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Posts Taged organ-on-chip

New organ-on-chip models provide new information for targeted treatments in personalised medicine

Xavi Illa, Gemma Gabriel, Mar Alvarez and Rosa Villa, researchers of NANBIOSIS ICTS U8 Micro– Nano Technology Unit (from CIBER-BBN and the IMB-CNM-CSIC). are co-authors of two reviews that summarise the latest efforts in organ-on-chip technologies to emulate in vitro microfluidic systems. These devices are an opportunity to evolve the fields of biofabrication and sensing technology.

Organ-on-chip (OOC) technology has been an efficient tool in modern research to substitute laboratory mice and simulate tissue and organ-level physiology and function. In particular, these in vitro devices have been extensively applied to model the intestine, enhancing the research community’s knowledge about intestinal physiology and pathophysiology in order to develop targeted therapies for a more precise and personalised treatment of intestinal diseases.

Now, a review published in Biosensors & Bioelectronics signed by researchers of NANBIOSIS ICTS U8 Micro– Nano Technology Unit, collects information about the intestine models and highlights the necessity to integrate sensors into these in vitro models to shine light on the pathological mechanisms of intestinal disorders at their early stage. The detection of a disease at its early state would allow more efficient treatments and a better prognosis, reducing costs and enhancing the quality of life of the patients.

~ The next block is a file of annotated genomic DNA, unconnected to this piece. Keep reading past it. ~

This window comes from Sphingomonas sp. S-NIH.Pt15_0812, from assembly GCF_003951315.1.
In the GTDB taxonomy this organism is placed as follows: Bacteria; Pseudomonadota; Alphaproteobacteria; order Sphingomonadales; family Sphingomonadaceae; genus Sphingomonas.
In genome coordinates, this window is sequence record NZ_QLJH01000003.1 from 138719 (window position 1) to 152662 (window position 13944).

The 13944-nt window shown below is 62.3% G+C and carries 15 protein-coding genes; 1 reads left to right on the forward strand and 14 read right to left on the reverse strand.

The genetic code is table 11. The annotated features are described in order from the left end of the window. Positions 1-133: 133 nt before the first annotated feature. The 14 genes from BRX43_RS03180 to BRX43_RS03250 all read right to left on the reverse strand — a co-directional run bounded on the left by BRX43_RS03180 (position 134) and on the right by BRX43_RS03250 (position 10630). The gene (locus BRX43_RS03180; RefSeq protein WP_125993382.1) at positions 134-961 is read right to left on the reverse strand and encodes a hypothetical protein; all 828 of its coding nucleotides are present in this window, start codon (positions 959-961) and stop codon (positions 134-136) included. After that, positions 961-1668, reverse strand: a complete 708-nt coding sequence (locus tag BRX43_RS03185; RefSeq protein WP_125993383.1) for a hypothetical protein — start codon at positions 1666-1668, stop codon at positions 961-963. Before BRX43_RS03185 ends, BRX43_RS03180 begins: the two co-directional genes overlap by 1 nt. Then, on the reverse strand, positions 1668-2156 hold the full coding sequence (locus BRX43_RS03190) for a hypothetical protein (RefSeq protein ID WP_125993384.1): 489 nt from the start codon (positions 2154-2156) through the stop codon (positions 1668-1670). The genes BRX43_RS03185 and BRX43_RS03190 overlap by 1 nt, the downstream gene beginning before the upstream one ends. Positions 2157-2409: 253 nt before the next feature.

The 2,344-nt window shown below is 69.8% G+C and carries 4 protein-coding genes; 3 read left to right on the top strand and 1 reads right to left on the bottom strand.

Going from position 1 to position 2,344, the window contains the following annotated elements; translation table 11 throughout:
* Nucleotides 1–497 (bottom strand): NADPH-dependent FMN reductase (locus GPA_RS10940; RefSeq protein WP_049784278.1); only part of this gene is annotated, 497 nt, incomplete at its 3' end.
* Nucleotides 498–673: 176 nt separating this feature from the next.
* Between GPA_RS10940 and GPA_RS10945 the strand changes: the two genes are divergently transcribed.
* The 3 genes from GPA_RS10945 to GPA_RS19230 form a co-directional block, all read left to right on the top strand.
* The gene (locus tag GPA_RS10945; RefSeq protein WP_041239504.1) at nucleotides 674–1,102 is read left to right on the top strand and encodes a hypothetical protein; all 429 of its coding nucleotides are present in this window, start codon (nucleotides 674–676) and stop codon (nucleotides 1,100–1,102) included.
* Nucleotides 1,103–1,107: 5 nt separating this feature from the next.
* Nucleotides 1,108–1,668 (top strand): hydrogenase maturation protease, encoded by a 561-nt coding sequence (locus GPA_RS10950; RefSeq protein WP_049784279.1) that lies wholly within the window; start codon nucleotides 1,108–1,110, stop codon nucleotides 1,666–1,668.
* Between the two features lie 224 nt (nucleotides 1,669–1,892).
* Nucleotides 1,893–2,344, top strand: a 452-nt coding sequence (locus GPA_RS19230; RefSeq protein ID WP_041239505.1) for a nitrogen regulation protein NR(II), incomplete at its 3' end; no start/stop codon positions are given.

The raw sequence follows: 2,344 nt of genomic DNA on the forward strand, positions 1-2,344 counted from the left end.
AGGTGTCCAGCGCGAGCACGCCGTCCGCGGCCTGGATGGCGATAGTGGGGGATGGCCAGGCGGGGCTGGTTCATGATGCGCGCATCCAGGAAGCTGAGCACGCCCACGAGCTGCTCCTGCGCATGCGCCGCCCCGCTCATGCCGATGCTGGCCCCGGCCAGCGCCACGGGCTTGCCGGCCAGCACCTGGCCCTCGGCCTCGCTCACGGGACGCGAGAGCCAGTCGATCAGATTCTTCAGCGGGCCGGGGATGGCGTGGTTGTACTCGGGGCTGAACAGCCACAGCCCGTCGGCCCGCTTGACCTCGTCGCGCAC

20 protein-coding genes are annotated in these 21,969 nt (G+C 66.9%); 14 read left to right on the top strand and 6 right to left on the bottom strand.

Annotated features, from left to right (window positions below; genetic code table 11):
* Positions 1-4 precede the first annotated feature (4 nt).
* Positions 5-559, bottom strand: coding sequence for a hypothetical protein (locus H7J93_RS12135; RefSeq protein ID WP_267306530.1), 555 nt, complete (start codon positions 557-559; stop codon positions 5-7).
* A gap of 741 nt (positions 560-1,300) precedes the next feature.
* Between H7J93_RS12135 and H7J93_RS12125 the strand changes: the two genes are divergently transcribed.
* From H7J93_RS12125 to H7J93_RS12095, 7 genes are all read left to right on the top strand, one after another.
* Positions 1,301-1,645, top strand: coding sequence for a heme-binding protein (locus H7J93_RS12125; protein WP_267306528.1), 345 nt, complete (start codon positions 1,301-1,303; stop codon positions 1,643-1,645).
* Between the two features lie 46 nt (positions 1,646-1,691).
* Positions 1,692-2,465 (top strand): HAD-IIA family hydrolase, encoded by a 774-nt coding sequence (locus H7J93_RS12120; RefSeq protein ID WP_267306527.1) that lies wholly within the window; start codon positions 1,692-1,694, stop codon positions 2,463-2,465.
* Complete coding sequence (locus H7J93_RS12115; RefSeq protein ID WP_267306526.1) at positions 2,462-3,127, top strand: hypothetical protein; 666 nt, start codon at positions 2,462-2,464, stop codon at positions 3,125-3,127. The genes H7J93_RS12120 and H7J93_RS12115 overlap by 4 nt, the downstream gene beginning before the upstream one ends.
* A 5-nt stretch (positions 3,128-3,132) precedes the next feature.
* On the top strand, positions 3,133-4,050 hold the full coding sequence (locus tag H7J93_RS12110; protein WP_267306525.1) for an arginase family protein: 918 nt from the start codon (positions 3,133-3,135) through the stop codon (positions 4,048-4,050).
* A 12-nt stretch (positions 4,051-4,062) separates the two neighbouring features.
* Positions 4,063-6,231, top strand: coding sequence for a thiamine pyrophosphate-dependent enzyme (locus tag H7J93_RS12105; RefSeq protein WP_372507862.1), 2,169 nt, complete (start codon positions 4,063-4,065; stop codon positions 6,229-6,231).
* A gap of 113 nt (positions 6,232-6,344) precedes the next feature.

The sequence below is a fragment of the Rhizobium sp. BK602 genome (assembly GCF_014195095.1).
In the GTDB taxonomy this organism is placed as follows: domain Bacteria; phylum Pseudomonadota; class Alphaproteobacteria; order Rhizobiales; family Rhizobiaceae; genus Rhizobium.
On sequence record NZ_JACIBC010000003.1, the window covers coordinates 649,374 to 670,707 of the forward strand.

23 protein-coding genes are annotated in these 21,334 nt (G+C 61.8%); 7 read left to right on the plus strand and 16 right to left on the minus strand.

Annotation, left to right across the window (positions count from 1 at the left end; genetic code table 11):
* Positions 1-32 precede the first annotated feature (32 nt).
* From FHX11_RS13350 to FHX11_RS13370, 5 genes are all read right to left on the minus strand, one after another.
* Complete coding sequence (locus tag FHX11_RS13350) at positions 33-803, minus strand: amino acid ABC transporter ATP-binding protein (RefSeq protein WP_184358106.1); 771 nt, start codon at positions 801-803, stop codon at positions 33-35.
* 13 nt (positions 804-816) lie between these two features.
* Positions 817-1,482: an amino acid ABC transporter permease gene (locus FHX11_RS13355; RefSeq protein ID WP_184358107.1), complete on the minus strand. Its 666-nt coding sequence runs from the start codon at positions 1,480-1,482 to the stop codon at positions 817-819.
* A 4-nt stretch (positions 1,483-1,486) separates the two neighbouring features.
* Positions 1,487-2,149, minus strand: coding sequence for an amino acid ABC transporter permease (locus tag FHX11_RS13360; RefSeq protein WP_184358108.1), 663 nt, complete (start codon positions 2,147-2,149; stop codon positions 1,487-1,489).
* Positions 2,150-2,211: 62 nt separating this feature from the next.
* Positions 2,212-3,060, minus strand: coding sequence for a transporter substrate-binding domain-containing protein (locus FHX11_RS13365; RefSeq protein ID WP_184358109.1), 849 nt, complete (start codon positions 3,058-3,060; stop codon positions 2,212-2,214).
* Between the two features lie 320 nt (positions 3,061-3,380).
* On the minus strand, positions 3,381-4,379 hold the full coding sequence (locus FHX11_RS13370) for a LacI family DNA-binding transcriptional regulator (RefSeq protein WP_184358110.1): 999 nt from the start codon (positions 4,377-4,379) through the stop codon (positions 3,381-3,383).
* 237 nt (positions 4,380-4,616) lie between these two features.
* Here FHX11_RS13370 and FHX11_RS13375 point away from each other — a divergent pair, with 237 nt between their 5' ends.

Last years’ research has had a significant impact in these complex microfluidic systems, though there is still a long way to go to increase biosensors capacity in their operations.

The potential of the OOC technology is enormous. OOC technology may provide a true precision medicine, allowing the use of the patients’ own cells for performing drugs screening before treating the patient“, -explains Mar Álvarez– “To that end, we believe that the integration of sensors into this platforms is mandatory to understand and evaluate the functioning of the organ in real time, providing information that may be used for in-situ decision making”.

Hydrogel microfluidic platforms to improve the predictive capacities of the in vitro models